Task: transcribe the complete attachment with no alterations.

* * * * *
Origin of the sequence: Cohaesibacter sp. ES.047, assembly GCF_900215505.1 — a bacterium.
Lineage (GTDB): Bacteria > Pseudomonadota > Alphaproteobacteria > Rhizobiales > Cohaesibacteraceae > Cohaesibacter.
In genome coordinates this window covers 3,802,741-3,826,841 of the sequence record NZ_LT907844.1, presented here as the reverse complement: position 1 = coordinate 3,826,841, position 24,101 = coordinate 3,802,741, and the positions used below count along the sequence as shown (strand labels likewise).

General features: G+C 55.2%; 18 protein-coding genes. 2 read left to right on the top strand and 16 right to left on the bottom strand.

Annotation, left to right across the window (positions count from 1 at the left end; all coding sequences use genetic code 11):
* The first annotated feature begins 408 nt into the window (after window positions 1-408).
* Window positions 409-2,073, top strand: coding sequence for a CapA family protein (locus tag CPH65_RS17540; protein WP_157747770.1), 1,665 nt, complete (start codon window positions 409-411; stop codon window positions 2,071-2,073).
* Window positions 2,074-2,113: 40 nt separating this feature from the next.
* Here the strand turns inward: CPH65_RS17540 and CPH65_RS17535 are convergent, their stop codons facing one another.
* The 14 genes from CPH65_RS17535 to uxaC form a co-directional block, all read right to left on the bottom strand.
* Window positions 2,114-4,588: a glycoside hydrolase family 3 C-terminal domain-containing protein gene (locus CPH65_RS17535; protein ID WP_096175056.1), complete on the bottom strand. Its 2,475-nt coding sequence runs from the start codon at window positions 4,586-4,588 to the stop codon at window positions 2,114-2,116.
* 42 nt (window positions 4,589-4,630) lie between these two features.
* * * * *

Origin of the sequence: Cohaesibacter sp. ES.047, assembly GCF_900215505.1 — a bacterium.
Lineage (GTDB): Bacteria > Pseudomonadota > Alphaproteobacteria > Rhizobiales > Cohaesibacteraceae > Cohaesibacter.
In genome coordinates this window covers 3,802,741-3,826,841 of the sequence record NZ_LT907844.1, presented here as the reverse complement: position 1 = coordinate 3,826,841, position 24,101 = coordinate 3,802,741, and the positions used below count along the sequence as shown (strand labels likewise).

General features: G+C 55.2%; 18 protein-coding genes. 2 read left to right on the top strand and 16 right to left on the bottom strand.

Annotation, left to right across the window (positions count from 1 at the left end; all coding sequences use genetic code 11):
* The first annotated feature begins 408 nt into the window (after window positions 1-408).
* Window positions 409-2,073, top strand: coding sequence for a CapA family protein (locus tag CPH65_RS17540; protein WP_157747770.1), 1,665 nt, complete (start codon window positions 409-411; stop codon window positions 2,071-2,073).
* Window positions 2,074-2,113: 40 nt separating this feature from the next.
* Here the strand turns inward: CPH65_RS17540 and CPH65_RS17535 are convergent, their stop codons facing one another.
* The 14 genes from CPH65_RS17535 to uxaC form a co-directional block, all read right to left on the bottom strand.
* Window positions 2,114-4,588: a glycoside hydrolase family 3 C-terminal domain-containing protein gene (locus CPH65_RS17535; protein ID WP_096175056.1), complete on the bottom strand. Its 2,475-nt coding sequence runs from the start codon at window positions 4,586-4,588 to the stop codon at window positions 2,114-2,116.
* 42 nt (window positions 4,589-4,630) lie between these two features.